World Bulletin / News Desk
Ethiopia said Tuesday that its $4.8 billion hydro dam construction on the Nile will not harm the Egyptian people.
Ethiopian Foreign Minister Workineh Gebeyehu, during a joint news conference with his Egyptian counterpart Sameh Shoukry, said: “The people in Egypt should not have negative feelings.”
He added that Ethiopia had been as transparent as it could in building the dam.
Shoukry said Egyptians were "very concerned” about the effects the Grand Ethiopian Renaissance Dam might have.
Earlier on Tuesday, Shoukry paid a surprise visit to Ethiopia and held a closed door meeting with Gebeyehu.
An early November meeting of water ministers from Egypt, Ethiopia and Sudan in Cairo ended, without reaching an agreement on the "inception report" put forth by the international consultant, BRL hired by the three countries to study the impact of the dam.
It has been six years since Ethiopia launched the GERD project, near the Ethiopia-Sudan border.
Ever since this latest unsuccessful meeting, there has been strong word coming from the Egyptian side.
Egypt fears the dam's construction will negatively affect its historical share of Nile water, which -- under a colonial-era water-sharing treaty -- stands at 55.5 billion cubic meters of water per year.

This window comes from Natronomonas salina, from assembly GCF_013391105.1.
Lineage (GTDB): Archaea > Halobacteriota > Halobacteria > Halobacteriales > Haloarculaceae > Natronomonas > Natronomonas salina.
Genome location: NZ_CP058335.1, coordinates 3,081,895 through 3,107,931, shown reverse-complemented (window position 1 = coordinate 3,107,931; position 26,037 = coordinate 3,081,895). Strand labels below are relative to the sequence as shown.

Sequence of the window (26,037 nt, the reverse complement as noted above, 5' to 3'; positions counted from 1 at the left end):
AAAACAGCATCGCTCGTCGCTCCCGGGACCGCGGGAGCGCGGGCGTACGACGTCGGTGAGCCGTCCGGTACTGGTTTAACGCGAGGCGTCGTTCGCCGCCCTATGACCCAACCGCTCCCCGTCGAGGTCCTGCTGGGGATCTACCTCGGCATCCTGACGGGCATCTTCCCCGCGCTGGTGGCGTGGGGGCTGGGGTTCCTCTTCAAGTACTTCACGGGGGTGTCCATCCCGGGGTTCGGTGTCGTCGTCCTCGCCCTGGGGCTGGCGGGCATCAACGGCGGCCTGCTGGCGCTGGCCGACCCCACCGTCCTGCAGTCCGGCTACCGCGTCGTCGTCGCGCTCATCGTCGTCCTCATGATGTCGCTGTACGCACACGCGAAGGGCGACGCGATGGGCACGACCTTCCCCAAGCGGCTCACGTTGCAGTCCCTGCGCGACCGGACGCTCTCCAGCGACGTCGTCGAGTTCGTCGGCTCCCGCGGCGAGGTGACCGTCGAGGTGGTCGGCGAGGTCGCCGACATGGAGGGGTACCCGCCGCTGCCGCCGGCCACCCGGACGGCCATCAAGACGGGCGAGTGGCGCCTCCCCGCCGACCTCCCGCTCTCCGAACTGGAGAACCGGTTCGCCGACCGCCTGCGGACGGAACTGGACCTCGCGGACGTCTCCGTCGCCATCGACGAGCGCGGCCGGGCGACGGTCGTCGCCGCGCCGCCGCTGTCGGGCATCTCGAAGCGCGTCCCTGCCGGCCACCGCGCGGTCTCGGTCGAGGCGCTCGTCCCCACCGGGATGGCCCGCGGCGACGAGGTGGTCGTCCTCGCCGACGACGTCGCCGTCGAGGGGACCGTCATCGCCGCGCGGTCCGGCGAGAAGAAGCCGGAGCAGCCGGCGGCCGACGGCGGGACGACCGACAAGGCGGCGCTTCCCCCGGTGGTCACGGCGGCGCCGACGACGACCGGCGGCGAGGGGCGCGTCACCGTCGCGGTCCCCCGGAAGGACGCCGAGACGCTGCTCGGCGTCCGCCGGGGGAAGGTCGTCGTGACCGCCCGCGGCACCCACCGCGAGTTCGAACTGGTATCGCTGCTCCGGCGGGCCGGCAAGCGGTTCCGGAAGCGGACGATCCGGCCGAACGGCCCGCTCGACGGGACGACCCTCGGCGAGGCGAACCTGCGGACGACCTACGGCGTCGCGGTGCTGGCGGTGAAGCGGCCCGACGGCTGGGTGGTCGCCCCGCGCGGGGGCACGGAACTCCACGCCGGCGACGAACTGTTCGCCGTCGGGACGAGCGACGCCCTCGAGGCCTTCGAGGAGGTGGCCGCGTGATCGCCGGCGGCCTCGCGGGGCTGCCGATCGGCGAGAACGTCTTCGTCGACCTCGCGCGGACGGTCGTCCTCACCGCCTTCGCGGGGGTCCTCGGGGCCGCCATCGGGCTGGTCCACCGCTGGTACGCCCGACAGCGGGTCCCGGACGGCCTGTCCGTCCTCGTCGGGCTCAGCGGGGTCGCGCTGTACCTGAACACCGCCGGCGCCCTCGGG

Addis Ababa says electricity generated by the dam -- which was initially slated for completion this year -- will help eradicate poverty and contribute to the country’s development.
Stone County Sheriff Doug Rader said 31 people had been aboard the amphibious vessel, known as a duck boat for its wheels that allow it to ride on land in addition to floating low on the water.
After weeks of apparently fruitless negotiations, the United States early this month imposed 25 percent tariffs on approximately $34 billion of Chinese mechanical and technological products -- sparking an immediate response from Beijing, which said it would hit back dollar for dollar.
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